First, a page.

This vegetable has earned a reputation for being elitist, probably because it's rather expensive when bought out of season. But if you're like many people, you may swear it's worth its weight in gold. Gourmet or not, you can't beat the nutrition you get for what asparagus "costs" calorie-wise. At less than four calories a spear, you can't go wrong unless you unwisely top it with Hollandaise sauce.
Asparagus not only has few calories, it also has major flavor. Most people like to savor their spears, a practice that extends the dining experience and so may prevent you from overindulging in other foods.
Asparagus is ideal for young women; it's a winner when it comes to folic acid -- a vitamin that helps prevent neural-tube birth defects. Two major antioxidants -- beta-carotene and vitamin C -- are also abundant in asparagus. By neutralizing damaging particles in our bodies like smog and cigarette smoke, antioxidants are major contenders in the fight against heart disease, cancer, and cataracts.
Selection and Storage
Spotting the first asparagus in stores is a sign of early spring. Look for a bright green color; stalks that are smooth, firm, straight, and round, not flat; and tips that are compact, closed, pointed, and purplish in color. Thick stalks are fine, but choose stalks of similar size so they'll cook at the same rate. Keep asparagus cold or the stalks will deteriorate, losing flavor and vitamin C. Wrapped loosely in a plastic bag, the stalks will keep for almost a week. To enjoy asparagus year-round, blanch the spears the day you buy them, wrap them tightly in foil, and freeze for up to 12 months.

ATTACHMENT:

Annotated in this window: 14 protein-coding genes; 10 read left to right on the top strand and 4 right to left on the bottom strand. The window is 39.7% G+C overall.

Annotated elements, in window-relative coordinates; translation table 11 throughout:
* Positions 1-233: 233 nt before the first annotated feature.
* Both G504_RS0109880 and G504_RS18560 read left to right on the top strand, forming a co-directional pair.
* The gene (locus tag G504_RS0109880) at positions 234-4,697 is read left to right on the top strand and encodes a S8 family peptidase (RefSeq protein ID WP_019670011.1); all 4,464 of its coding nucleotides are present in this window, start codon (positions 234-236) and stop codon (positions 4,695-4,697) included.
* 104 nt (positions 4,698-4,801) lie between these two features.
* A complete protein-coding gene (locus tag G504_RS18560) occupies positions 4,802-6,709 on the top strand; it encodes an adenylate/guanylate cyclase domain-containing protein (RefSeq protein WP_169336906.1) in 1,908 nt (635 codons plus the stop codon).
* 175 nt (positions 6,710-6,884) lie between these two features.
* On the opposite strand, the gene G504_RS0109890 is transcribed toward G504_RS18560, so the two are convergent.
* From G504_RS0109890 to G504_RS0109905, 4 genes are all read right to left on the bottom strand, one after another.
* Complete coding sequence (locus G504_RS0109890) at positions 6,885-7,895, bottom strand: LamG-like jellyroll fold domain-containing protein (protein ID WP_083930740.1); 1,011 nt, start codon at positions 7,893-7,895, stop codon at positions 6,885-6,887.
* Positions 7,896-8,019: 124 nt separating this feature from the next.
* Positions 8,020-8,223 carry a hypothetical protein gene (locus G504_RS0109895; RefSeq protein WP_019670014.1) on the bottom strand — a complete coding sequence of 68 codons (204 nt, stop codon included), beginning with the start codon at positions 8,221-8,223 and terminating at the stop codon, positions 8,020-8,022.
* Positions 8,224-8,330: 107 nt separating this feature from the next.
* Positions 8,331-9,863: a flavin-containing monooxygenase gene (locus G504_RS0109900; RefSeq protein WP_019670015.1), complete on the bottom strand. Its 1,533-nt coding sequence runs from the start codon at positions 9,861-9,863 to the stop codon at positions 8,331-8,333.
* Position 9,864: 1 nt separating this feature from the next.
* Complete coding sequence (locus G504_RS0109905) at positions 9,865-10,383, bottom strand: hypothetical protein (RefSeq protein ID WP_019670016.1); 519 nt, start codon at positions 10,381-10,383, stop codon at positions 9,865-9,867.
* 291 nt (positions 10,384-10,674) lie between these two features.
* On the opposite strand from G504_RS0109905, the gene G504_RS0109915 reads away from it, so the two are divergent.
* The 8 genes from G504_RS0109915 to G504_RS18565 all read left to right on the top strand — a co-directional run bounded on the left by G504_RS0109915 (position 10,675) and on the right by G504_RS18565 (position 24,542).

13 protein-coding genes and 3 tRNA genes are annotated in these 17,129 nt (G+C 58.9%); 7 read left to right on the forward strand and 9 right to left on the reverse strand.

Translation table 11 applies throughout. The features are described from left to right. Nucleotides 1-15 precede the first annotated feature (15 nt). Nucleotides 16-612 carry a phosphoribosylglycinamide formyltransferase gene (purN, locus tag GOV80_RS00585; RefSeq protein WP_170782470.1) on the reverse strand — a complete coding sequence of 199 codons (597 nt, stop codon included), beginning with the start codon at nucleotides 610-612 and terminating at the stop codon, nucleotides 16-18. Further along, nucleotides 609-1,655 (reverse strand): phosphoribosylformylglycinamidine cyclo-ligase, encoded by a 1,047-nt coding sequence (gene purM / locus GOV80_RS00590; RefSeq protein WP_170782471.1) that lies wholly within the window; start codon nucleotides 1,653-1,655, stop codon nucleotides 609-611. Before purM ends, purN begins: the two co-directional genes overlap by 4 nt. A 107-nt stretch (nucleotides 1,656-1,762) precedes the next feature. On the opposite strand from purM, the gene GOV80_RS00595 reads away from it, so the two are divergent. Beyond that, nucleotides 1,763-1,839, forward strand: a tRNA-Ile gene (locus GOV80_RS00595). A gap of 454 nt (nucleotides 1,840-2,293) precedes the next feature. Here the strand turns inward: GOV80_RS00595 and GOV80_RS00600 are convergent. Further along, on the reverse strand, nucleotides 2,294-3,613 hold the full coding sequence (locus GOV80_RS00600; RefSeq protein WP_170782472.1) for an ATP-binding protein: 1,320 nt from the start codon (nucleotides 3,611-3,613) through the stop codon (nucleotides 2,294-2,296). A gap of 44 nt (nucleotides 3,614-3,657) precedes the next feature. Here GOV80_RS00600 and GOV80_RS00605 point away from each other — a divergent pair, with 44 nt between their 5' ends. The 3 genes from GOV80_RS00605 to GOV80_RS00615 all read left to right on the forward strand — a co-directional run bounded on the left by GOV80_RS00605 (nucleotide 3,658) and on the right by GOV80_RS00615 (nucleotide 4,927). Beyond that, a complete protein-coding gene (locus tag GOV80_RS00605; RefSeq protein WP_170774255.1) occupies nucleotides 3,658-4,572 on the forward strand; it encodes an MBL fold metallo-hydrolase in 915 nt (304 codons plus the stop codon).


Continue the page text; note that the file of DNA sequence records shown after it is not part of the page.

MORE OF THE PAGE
Preparation and Serving Tips
Wash them thoroughly, and snap off the whitish stem ends. Add these to soup stock instead of just tossing them out. Boil, steam, or microwave asparagus, but avoid overcooking it. When cooked correctly, the spears should be crisp-tender and bright green. Overcooked spears turn mushy and a drab olive green. Simmer for three to five minutes only. For more even cooking, stand stalks upright in boiling water, with the tips sticking out of the water, for five to ten minutes. This way, the tips steam as the stalks cook. Microwaving takes two to three minutes in a dish with a quarter-cup water. You can serve asparagus hot, warm, or cold. For a change of pace, try adding cut-up asparagus to your next stir-fry or pasta dish.
Asparus is a food low in calories and high in volume. By eating larger portions of foods less packed with calories, you squelch those hunger pangs, take in fewer calories, and feel better about your meal, which contributes to how satisfied you feel overall.